During each operation, students shadowed board certified Orthopedic Surgeon Dr. Robert Roye, who explained his work and questioned students’ understanding of the procedure. Students also learned about surgical instruments and nuances from LSA Rico Dominguez.

“Being in the operating room was seemingly an open ‘out of body experience,’” said one student, Adycin, the only junior to visit the center. “It locked my passion for a surgical career and was truly a great learning experience for all involved. My lessons came to life, sparking an even greater interest in medicine.”

While most of the students who participated in the trip are interested in careers as doctors or nurses, one student, Daniel, has a unique passion for engineering and technology. He gained valuable insight into how he could apply these skills in the medical field. 

“This trip opened my eyes to the mechanical aspect of surgeries and how fascinating technology’s role in surgeries is. I wasn’t thinking of entering the medical field, but I’m definitely a tech nut of sorts so this part of surgeries resonated with me,” he said. “Viewing a procedure being done in person opens a whole new perspective on how we’re able to accomplish something like this.”

In preparation for Fellowship’s visit, Bluebonnet Surgery Center maintained strict adherence to HIPPA guidelines and received written permission from all patients who were observed during their procedures.

“Our staff all worked very hard to make this a successful experience,” said Melinda Miller, DNP, CRNA and owner of Bluebonnet Surgery Pavilion. “The students were well-mannered and asked good questions. I hope this excited some of them about all the possible careers in the medical field.”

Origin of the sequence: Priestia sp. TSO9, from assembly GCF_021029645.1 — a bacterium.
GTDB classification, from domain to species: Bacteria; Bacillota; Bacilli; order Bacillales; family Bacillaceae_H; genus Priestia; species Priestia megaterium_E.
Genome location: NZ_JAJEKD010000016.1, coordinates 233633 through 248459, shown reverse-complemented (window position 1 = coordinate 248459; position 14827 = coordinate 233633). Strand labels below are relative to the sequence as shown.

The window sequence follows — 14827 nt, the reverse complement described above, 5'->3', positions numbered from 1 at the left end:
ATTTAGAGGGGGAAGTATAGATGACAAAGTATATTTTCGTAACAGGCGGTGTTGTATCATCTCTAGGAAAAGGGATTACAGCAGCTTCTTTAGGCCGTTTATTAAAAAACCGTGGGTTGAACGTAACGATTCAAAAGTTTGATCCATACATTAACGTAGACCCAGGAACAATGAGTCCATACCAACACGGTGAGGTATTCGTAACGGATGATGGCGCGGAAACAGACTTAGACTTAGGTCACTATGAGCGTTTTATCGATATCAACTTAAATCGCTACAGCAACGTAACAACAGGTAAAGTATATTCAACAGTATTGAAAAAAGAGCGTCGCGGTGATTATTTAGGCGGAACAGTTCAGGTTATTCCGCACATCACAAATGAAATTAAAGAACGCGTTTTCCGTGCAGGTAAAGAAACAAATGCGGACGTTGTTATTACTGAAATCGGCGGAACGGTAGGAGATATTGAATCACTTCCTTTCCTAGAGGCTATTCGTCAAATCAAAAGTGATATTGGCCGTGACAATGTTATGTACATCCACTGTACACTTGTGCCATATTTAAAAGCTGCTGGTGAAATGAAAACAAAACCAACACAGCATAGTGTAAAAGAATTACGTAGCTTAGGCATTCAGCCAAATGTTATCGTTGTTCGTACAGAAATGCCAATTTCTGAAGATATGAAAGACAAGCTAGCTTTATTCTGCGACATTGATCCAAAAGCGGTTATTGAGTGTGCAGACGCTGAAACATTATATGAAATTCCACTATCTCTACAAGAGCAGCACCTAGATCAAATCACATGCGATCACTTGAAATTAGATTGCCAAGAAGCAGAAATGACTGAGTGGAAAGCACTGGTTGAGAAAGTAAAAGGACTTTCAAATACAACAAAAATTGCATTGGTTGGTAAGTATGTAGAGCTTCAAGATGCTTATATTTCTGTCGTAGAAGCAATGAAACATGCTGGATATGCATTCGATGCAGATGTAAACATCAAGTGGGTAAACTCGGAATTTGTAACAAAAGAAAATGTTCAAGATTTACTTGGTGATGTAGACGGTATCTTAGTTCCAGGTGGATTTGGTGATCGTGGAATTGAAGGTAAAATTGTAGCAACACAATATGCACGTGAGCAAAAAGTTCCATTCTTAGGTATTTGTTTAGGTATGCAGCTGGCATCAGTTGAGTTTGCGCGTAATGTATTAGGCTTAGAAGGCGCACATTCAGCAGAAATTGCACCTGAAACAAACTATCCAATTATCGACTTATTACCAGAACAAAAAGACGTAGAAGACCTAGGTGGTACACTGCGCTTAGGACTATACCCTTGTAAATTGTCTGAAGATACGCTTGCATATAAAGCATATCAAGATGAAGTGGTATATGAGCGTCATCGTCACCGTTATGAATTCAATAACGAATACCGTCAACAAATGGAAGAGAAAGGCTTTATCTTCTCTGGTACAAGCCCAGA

This trip was made possible through Slight’s connections at Bluebonnet Surgery Pavilion and the generosity of all staff. Slight is a former LSA and held credentials before returning to the classroom to teach these skills to high school students.

“I am intensely grateful for Melinda Miller, as well as Dr. Roye and Rico Dominguez, plus all of the auxiliary staff and office personnel who granted us total access to the facilities,” said Slight. “It is my goal to open doors at other hospitals and surgical centers for future trips like this one.”

In the years to come, Fellowship also hopes to place students that are enrolled in the Health Science track and taking a medical Practicum course as interns at local hospitals and surgical centers. These internships will be reserved for students in their senior year.

To learn more about Fellowship Academy or schedule a tour, visit fellowship-academy.org or call 817-483-2400.

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Fellowship Academy Students Hold a Fun Run for a Cause 

By Meredith Rose

Students from Fellowship Academy in Kennedale, TX, will run laps in the Fun Run for a Cause service project on Friday, March 12. The run will take place on campus and encourage students pre-K through 12th grade to collect donation pledges benefitting Metroplex Women’s Clinic and Lifeline Children’s Services.

Friends, family, coworkers and neighbors are encouraged to pledge a per-lap or one-time donation in sponsorship of a student. To pledge a donation, click here

Shauna Moore, Principal at Fellowship Academy, says, “We are excited that our students are learning about service organizations in our area. It is a core value of Fellowship Academy to serve our community and provide these opportunities for our students.”

Metroplex Women’s Clinic, formerly the Arlington-Mansfield Pregnancy Center, is a nonprofit that provides free reproductive and sexual health education, counseling and medical services for women experiencing unplanned pregnancies. 

While the clinic does not perform or refer for abortion, it does provide medically-accurate counseling to help inform a mother’s decision.

Lifeline Children’s Services is an adoption agency that provides domestic and international adoption services, family restoration resources, education and counseling for foster and adoptive families.